This tale, set one year after Geralt tamed the striga the first time, starts in a rather unoriginal way — in (Vizima's) prison. The twist is that, this time, Geralt is the person visiting someone, not the one behind bars. So who is the unfortunate fellow? It is Dandelion of course, Geralt's old pal, and once again he has gotten himself into trouble. Because Geralt is his friend, the task of getting the bard off the hook falls to the witcher, once again ("... I promise Geralt, that's the last time, or almost the last time, really!").
How did Dandelion land in prison? As usual, his uncontrollable lust and desires are at the heart of the matter. Unfortunately, his last victim was not a puerile peasant who could easily be brushed off. This time the bard flirted with the wife of one of the richest and most influential men in Vizima. Not exactly a crime, you say?
When the nobleman found out what had happened, he decided to shorten Dandelion a little bit, and we are not talking about a haircut. In particular, he wanted to chop off the troubadour's head. Naturally Dandelion has a different opinion of what would constitute appropriate punishment. To stay out of harm's way, he has bribed a prison guard to keep him in "protective" custody. What safer place than prison?
Just when all the facts seem established and clear, it turns out that the Dandelion's "one night stand" is not the real reason why he fears for his life. It seems he is in more trouble than he initially let on and now he must pay for it. So, what are the real reasons Dandelion wants to stay in prison? Who is he afraid of?
It would seem that this is a certain Mr. Glover, from whom Dandelion "borrowed" a large sum to pay off Ralf Duben at the prison for the "accommodations". So the first place Geralt must visit is Glover's to try to sort out the mess the troubadour has made. Luckily Glover seems amenable to repayment, whatever the source, so the witcher offers to pay off Dandelions debts and Glover agrees.
Geralt then begins scouting about town to try to find ways to raise the funds he needs. In the course of his meanderings, he meets a variety of interesting locals, many of whom provide opportunities to make a few orens. The services of witchers mercifully remain in demand and making some fast cash turns out to be fairly easy.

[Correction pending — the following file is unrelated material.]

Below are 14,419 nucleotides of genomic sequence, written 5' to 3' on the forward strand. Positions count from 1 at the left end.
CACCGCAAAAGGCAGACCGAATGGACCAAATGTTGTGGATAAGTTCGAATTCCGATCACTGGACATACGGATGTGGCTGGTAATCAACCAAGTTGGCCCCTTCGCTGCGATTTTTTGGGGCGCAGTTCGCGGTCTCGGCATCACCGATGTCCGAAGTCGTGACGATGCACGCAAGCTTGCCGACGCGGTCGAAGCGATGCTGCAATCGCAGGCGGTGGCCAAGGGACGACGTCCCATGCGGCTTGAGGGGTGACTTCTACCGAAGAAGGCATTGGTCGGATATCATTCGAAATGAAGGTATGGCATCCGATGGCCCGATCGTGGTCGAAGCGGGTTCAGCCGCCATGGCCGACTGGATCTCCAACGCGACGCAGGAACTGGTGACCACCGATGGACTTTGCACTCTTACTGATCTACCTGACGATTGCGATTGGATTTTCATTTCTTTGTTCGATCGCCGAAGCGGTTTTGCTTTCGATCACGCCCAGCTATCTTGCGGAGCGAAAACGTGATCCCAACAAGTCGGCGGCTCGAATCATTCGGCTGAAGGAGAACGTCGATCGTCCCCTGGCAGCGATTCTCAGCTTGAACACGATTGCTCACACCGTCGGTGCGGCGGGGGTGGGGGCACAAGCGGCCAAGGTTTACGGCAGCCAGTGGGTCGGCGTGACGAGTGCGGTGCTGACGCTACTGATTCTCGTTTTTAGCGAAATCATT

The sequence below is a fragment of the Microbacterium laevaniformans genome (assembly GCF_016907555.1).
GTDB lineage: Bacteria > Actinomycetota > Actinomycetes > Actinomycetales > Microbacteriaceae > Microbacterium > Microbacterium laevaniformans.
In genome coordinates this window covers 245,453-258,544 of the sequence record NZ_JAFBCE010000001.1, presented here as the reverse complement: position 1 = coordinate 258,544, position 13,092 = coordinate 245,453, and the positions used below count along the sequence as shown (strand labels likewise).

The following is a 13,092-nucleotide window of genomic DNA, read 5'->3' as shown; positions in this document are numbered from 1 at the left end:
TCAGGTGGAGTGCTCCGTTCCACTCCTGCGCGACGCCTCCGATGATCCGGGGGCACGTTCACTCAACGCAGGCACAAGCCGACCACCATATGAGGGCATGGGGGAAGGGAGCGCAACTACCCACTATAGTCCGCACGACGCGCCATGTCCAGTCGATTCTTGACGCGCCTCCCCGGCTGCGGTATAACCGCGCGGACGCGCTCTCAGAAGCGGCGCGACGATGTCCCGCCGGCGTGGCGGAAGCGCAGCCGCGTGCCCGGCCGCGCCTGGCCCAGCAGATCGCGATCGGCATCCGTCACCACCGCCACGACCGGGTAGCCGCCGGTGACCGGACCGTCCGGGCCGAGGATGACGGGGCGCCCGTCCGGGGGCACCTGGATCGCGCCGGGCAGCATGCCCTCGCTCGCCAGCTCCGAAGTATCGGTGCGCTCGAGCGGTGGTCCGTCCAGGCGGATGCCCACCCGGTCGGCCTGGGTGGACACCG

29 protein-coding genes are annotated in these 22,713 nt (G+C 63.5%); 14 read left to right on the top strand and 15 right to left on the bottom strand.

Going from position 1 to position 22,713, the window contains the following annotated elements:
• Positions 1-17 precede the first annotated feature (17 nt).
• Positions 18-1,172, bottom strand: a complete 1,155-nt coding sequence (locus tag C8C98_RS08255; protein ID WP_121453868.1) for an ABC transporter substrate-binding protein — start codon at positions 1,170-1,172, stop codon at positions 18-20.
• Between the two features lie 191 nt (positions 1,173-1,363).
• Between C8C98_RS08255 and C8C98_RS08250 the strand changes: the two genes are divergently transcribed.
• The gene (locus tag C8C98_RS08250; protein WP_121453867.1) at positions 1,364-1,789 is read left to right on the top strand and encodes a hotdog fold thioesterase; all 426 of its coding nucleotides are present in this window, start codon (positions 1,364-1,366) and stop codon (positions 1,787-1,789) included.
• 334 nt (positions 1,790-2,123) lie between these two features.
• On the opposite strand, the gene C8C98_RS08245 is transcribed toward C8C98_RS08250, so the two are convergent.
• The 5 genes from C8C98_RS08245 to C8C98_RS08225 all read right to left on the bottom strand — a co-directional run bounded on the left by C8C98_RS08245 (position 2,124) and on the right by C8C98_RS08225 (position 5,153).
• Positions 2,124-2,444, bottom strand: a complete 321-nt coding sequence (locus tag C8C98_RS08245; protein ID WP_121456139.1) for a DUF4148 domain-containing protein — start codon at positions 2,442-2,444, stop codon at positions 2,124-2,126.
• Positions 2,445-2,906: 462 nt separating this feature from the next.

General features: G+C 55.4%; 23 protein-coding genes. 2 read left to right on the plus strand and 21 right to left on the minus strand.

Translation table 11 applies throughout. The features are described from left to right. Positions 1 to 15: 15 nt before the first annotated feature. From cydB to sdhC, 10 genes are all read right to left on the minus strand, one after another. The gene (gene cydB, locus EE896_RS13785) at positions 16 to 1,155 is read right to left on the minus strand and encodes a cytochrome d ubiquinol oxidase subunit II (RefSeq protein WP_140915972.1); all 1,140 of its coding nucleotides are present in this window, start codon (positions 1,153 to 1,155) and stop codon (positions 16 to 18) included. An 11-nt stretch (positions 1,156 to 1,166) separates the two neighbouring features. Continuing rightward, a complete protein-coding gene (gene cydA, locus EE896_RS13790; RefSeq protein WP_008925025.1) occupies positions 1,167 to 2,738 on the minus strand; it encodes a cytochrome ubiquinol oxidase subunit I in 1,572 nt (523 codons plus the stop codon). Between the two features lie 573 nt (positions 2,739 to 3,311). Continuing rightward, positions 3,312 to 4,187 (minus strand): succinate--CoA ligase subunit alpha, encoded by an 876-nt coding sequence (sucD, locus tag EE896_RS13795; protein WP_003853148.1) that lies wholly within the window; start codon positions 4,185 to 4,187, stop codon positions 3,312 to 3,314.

The major characters (other than Geralt of course) in this module are:
The rest of the characters can be found in the list of Characters in Side Effects.
While the layout of these areas has not changed and they may seem very familiar, the locations in "Side Effects" depict these places as they were sometime before the events of The Witcher. For example, the building known as St. Lebioda's Hospital in The Witcher is known simply as the Temple of Melitele in this module. There is no crypt in the cemetery and some parts of the sewers are inaccessible.
This list of monsters is somewhat abbreviated in this module. Most of the creatures who do appear are only worth 1 XP each to kill so the experience rewards are disproportionately small for the work required.
There are twelve quests in this module, a complete list can be found in the list Quests in Side Effects.
Although plot of the module is said to be set just one year after Geralt's fight with striga (which would be 1253) there are numerous references by NPCs to the battle of Sodden, the first war with Nilfgaardians and possibility of the second one which would imply that story is actually set within several years between First and Second war, specifically between 1264 and 1267. Dandelion either made a mistake in the intro, or for some reason CDPR decided to set the story of Geralt and striga chronologically closer to the events of Witcher 1 (1270) to make Adda younger. According to book canon it would have been around 18 years since the fight with the striga by the time of witcher 1 and Adda would be around 32. This would be a weird decision since CDPR mostly kept as close as possible to the book lore in most instances regarding timeline so error in communication between development teams is more probable rather than the change being intentional.